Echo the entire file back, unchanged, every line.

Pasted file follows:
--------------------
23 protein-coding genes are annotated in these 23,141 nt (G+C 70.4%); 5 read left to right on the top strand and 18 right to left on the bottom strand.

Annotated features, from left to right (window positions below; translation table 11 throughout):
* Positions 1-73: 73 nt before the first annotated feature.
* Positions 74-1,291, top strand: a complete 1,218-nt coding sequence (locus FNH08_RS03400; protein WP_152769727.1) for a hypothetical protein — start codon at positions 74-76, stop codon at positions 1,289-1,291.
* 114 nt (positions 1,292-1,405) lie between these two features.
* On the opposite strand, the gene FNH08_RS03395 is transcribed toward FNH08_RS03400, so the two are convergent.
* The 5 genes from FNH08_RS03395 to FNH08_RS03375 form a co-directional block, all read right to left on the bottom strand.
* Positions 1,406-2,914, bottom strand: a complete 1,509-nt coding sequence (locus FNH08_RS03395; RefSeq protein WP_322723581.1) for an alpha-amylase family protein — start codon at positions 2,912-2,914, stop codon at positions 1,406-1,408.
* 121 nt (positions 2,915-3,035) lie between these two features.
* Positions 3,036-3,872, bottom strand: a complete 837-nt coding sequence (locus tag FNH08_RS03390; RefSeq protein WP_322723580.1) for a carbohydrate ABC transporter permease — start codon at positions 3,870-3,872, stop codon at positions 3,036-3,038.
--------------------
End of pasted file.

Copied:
23 protein-coding genes are annotated in these 23,141 nt (G+C 70.4%); 5 read left to right on the top strand and 18 right to left on the bottom strand.

Annotated features, from left to right (window positions below; translation table 11 throughout):
* Positions 1-73: 73 nt before the first annotated feature.
* Positions 74-1,291, top strand: a complete 1,218-nt coding sequence (locus FNH08_RS03400; protein WP_152769727.1) for a hypothetical protein — start codon at positions 74-76, stop codon at positions 1,289-1,291.
* 114 nt (positions 1,292-1,405) lie between these two features.
* On the opposite strand, the gene FNH08_RS03395 is transcribed toward FNH08_RS03400, so the two are convergent.
* The 5 genes from FNH08_RS03395 to FNH08_RS03375 form a co-directional block, all read right to left on the bottom strand.
* Positions 1,406-2,914, bottom strand: a complete 1,509-nt coding sequence (locus FNH08_RS03395; RefSeq protein WP_322723581.1) for an alpha-amylase family protein — start codon at positions 2,912-2,914, stop codon at positions 1,406-1,408.
* 121 nt (positions 2,915-3,035) lie between these two features.
* Positions 3,036-3,872, bottom strand: a complete 837-nt coding sequence (locus tag FNH08_RS03390; RefSeq protein WP_322723580.1) for a carbohydrate ABC transporter permease — start codon at positions 3,870-3,872, stop codon at positions 3,036-3,038.